“I will ski again when they let me,” said Saint John Paul II, just moments after his papal inauguration in 1978. With a lifelong love for exploring the mountains by foot or skis, Karol Wojtyla, now Saint John Paul II, often shared his passion for encountering God in nature.
As a young priest in Poland, he was known to take his youth group on many hiking excursions and retreats. Combining catechesis with adventure and athleticism, he understood how the beauty of creation reveals the wonder of its Creator, instilling awe in its observers.
Saint John Paul II once commented to a reporter, ”I wish I could be out there somewhere in the mountains, racing down into a valley. It’s an extraordinary sensation.” And he did, only stopping at the age of 67 when his health prohibited it, nine years into his papacy.
Respect for nature and protection of the environment emerged as a recurring theme throughout his pontificate. Returning often to the mountainous peaks and trails of Poland, even when advised not to, these were his favorite places to experience the divinity of nature.
Zakopane is a ski resort town in southern Poland, located in a valley at the foot of the Tatras Mountains. The Tatras Mountains border Poland and Czechoslovakia, and the highest mountain peak in Poland is over 2,500 meters high.
Starting in 1962, and while Saint John Paul II was the bishop and cardinal of Kraków, he visited Zakopane for two weeks each winter to ski in the mountains, staying at a nearby convent. When the propriety of his skiing hobby was questioned due to his prominent position as cardinal, he replied, “It is unbecoming for a cardinal to ski badly.”
In the Tatras Mountains, his favorite peak was Kasprowy Wierch that overlooks a steep cliff above Czechoslovakia. The Hala Gasienicowa valley was his favorite ski run because of its jagged terrain and winding paths. His daring skiing earned him the nickname “Daredevil of the Tatras” among those who skied with him.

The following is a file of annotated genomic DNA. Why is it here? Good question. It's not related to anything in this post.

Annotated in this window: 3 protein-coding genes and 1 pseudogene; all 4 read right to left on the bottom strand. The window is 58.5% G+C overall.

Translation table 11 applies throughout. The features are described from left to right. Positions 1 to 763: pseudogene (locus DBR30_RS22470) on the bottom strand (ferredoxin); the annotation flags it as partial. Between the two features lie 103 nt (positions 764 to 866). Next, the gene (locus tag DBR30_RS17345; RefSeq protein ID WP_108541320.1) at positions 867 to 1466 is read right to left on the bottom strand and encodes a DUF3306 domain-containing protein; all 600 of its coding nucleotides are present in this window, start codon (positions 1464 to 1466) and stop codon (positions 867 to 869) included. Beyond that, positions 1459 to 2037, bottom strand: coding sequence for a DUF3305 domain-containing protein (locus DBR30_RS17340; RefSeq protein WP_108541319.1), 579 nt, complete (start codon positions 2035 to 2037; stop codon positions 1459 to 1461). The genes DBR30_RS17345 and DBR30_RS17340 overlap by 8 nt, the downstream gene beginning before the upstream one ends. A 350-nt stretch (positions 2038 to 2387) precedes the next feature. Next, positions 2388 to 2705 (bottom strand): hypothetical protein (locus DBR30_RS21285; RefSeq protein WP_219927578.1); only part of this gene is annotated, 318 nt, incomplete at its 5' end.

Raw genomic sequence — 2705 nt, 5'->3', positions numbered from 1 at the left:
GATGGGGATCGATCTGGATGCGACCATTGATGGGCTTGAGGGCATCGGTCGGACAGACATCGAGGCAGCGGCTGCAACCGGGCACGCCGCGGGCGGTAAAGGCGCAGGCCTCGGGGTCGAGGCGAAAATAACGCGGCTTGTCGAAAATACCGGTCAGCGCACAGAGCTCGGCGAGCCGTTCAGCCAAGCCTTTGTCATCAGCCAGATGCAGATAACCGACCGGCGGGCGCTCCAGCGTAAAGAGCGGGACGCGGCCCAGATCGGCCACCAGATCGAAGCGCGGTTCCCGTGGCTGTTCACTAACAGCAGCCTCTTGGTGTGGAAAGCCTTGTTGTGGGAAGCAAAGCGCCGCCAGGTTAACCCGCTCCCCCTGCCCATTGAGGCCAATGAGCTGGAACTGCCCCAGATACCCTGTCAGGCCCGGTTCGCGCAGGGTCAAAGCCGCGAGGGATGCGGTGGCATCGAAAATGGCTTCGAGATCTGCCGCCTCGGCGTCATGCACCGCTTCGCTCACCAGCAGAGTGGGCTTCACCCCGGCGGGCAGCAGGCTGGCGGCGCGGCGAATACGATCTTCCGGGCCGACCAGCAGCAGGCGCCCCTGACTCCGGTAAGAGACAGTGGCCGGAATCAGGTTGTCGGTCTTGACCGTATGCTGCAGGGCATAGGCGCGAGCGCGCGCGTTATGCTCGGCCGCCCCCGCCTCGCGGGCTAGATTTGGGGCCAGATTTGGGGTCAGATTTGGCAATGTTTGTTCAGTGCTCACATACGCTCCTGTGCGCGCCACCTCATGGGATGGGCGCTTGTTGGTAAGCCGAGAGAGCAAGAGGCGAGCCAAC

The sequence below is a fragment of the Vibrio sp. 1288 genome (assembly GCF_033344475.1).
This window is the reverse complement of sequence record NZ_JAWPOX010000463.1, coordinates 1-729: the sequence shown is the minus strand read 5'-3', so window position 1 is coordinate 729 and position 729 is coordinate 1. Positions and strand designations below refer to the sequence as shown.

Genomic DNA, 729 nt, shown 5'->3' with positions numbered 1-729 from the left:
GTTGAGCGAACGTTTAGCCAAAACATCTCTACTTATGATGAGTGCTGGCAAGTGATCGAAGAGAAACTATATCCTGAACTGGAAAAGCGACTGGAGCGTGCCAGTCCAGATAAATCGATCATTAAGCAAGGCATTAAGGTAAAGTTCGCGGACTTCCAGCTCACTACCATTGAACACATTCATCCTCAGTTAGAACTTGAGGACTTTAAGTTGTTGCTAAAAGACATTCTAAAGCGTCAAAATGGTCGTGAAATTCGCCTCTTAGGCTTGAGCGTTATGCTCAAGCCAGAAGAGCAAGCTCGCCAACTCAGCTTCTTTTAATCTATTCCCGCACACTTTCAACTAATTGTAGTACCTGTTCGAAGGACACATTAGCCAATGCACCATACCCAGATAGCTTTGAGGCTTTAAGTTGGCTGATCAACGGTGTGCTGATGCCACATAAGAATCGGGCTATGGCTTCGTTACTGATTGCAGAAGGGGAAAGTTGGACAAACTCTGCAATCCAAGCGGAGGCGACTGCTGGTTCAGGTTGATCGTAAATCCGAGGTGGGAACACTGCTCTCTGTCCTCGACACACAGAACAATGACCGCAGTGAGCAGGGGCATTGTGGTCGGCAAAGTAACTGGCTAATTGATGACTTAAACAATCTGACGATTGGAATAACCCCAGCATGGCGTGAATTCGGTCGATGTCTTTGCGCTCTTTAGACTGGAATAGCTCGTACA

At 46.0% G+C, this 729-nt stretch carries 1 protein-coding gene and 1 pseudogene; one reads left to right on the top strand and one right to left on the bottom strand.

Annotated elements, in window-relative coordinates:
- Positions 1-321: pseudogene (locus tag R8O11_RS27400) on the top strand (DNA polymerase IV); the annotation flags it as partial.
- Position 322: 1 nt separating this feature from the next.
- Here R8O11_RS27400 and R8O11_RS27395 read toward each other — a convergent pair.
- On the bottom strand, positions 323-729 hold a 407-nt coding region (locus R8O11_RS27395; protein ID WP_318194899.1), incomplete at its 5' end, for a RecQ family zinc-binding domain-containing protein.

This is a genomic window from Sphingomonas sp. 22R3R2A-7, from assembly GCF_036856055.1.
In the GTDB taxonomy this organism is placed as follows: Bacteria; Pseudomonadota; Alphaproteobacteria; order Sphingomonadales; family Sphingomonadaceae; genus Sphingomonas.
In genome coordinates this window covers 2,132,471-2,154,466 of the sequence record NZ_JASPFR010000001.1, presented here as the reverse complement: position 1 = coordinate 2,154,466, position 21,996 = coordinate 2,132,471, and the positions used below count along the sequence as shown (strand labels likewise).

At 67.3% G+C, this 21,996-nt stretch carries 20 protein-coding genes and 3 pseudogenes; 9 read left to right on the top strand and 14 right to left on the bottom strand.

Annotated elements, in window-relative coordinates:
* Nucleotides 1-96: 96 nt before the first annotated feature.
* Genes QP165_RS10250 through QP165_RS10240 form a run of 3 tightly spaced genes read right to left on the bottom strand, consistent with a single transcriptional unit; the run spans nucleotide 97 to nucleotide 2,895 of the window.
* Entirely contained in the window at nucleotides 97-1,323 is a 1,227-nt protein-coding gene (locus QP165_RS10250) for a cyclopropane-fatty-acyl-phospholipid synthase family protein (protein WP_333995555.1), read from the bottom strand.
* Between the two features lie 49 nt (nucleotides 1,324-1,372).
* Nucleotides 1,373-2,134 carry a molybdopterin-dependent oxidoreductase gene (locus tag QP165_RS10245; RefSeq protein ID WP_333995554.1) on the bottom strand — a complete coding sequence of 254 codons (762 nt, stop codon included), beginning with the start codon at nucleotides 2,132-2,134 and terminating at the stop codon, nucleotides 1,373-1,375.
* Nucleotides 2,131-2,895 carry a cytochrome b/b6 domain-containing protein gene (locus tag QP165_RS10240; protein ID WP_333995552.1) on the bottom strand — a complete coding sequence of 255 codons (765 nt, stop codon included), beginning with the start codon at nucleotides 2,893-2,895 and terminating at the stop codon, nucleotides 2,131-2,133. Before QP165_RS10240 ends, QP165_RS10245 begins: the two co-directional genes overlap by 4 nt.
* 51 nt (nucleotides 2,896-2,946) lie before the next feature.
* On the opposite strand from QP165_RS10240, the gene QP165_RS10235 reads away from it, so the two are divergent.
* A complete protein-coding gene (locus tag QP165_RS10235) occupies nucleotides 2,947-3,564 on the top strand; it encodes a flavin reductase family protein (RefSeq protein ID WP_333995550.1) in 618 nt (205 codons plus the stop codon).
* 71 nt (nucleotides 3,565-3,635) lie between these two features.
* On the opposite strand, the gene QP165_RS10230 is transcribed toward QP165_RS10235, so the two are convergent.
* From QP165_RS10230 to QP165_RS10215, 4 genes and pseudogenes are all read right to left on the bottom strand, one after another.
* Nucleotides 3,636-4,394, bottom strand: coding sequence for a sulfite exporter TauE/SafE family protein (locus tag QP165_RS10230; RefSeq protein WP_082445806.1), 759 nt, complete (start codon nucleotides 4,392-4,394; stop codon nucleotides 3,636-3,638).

Besides being a popular skiing destination, Zakopane is also home to the pilgrimage site the Shrine of Our Lady of Fatima. The shrine’s construction took place from 1987 to 1992, built as a sign of gratitude for Saint John Paul II’s survival and recovery after the papal assassination attempt made in 1981.
Saint John Paul II visited the shrine to consecrate it during his pilgrimage to Poland in 1997. In his homily at the consecration mass, he shared, “The history of this shrine is also linked with the event which took place in Saint Peter’s Square on May 13, 1981. At that time I experienced mortal danger and suffering, but also the great mercy of God. By the intercession of Our Lady of Fatima my life was given back to me.”
Saint John Paul II frequently hiked this 890-meter peak, first named Jaworzyna, throughout his life starting in childhood. Part of the Beskidy Mountains surrounding his hometown Wadowice, the summit was renamed as Groń Jana Pawła II (Peak of John Paul II) in 1981.
The effort to rename the peak was led by Danuta and Stefan Jakubowski and their children, a family of mountain guides from Andrychow. In 1995, the Chapel of Our Lady Queen of the Mountains was built on the peak to commemorate Saint John Paul II’s 75th birthday. Funded by the Jakubowski family, the chapel has many symbolic elements and memorabilia from his life.
The structure’s dimensions were chosen to represent the month and day of the May 13, 1981 assassination attempt: 5 meters in width and 13 meters in length. The chapel hosts the armchair that Saint John Paul II used during the 1995 mass he celebrated at the Kaplicowka Hill in Skoczow. To represent his love of nature, the altar has the inscription, “There are three of us: God, mountains, and me.”
Pilgrimages to Poland often center on the life of Saint Pope John Paul II, with visits to the historical and spiritual sites where he lived and worshipped from Wadowice to Kraków. Touring through Zakopane, scaling the Tatras Mountains, or climbing up Groń Jana Pawła II are the best ways to experience this saint’s spirituality through nature.
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